I sigh, but regardless I get up and open a drawer to pop open my pre-wedding surprise. Dad whirls around at the sound of whiskey pouring into the glasses–already monogrammed with his and my new stepmother’s initials. The liquor is as deep and brown as the earth, and smells like a firebrick oven.
I hand him a glass, and he’s beaming so much, you’d think it was my wedding.
“It’s a little smoky, because I know you like smoky, but it’s also got a real fiery kick to it.” I clear my throat. “Anyway, no backing out now?”
Our glasses clink, a tiny noise in the storm. We down our drinks in one mighty gulp, and it turns my taste buds into a music festival.
Dad whoops as the whiskey coats our insides in the only way good whiskey can. He looks at his glass in amazement, like he couldn’t believe anything like that could be served in mere glassware.
“That almost tasted like barbecue sauce.”
“Oh yeah.” I catch sight of the two of us in the mirror, a picture that has been constant since I was a kid. “You want another one?”
For a second, he doesn’t answer. I see his eyes water a little bit and I’m about to chastise him for crying (because if he starts, I’ll start), but then he places his hands on my shoulders.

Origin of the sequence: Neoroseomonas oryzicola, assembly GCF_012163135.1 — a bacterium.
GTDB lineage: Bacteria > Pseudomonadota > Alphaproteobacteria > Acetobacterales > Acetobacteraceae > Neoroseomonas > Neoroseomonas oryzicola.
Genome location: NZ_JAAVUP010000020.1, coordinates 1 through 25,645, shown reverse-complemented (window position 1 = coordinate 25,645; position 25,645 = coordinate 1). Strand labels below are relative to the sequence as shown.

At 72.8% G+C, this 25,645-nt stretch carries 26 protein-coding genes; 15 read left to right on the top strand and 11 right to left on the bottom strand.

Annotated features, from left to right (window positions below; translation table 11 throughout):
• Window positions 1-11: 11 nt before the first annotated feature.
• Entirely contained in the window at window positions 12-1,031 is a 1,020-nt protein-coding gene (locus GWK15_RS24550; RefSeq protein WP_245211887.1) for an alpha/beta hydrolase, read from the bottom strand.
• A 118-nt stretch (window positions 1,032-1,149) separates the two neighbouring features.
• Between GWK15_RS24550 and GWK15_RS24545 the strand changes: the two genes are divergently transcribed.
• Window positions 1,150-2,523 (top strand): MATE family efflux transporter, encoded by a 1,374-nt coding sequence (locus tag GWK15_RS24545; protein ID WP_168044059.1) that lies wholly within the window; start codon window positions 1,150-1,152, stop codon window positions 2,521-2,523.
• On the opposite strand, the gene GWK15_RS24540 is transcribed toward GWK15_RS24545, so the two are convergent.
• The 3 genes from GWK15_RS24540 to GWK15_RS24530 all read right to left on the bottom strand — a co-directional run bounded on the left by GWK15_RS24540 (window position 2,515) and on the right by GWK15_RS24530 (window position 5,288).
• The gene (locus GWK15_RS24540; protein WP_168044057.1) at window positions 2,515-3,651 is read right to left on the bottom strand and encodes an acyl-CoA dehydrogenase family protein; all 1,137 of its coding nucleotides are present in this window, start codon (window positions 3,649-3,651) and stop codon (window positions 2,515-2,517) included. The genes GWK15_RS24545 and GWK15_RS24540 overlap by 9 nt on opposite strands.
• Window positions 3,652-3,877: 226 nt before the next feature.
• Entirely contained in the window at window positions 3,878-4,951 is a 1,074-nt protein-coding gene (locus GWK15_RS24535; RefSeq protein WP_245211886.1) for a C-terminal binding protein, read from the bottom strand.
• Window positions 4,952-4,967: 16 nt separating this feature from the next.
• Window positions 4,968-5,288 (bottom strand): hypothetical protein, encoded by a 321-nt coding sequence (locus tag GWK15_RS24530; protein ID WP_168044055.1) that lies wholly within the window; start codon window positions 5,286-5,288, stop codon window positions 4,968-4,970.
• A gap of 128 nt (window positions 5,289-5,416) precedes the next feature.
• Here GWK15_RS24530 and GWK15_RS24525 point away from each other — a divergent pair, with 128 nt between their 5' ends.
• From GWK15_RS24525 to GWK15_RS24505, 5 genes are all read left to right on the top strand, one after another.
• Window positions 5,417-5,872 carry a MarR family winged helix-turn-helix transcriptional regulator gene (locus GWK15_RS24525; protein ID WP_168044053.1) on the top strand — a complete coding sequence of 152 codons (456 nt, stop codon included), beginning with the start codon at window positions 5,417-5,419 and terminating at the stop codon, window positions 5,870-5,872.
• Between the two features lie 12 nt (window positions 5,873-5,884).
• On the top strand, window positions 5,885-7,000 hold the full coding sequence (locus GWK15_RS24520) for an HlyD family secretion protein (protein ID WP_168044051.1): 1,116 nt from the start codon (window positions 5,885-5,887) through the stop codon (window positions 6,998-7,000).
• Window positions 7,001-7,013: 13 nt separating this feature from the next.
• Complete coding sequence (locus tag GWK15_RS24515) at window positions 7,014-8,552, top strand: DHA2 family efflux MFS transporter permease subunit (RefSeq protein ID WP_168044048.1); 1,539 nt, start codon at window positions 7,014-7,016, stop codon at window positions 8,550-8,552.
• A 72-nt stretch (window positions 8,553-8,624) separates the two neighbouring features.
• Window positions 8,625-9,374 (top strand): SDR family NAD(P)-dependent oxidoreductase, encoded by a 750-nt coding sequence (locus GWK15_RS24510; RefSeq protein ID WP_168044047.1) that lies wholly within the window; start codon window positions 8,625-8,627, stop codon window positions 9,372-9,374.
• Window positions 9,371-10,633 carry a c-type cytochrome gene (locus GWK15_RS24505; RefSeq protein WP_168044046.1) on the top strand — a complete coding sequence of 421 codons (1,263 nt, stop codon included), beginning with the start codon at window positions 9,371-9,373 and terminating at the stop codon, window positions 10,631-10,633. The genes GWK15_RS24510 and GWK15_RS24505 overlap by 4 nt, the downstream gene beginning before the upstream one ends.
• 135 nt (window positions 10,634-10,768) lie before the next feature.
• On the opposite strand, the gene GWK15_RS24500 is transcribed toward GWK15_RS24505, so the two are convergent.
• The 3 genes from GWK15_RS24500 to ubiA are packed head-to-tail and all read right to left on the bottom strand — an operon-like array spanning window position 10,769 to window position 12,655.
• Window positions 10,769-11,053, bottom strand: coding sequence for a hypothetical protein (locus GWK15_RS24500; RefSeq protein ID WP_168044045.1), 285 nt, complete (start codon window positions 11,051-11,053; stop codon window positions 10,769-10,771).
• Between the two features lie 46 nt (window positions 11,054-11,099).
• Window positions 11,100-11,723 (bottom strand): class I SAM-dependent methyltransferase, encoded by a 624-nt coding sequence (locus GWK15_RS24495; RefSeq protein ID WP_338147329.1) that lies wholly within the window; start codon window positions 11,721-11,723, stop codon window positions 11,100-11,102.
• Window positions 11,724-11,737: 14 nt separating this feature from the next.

“Whether as a son or my Best Man, I couldn’t ask for a better you, Adam. You’re probably more nervous than I am, but I just need you to promise me one thing.”
“It’s a wedding, bucko. Try to have a little fun?”
It is amazing how quickly the white seats fill up. Mostly with Karen’s brood. If there’s one thing I know about my stepmother’s family, it’s that they’re a very loud people who have a very high opinion of themselves and their interpersonal drama. It’s like watching three soap operas going on at once and they’re all competing with each other. Not that our family is perfect, but they only get like that when they’re drunk. Which should be roughly an hour after the lovely couple says, “I do.”
Still, Dad stands under the arch, oblivious to the madhouse he stands in the middle of. I take a deep breath.
The other groomsmen seem to have been paired up with their respective bridesmaid. I hear that some of them are planning to dance their way down the aisle, and I feel embarrassed for them already.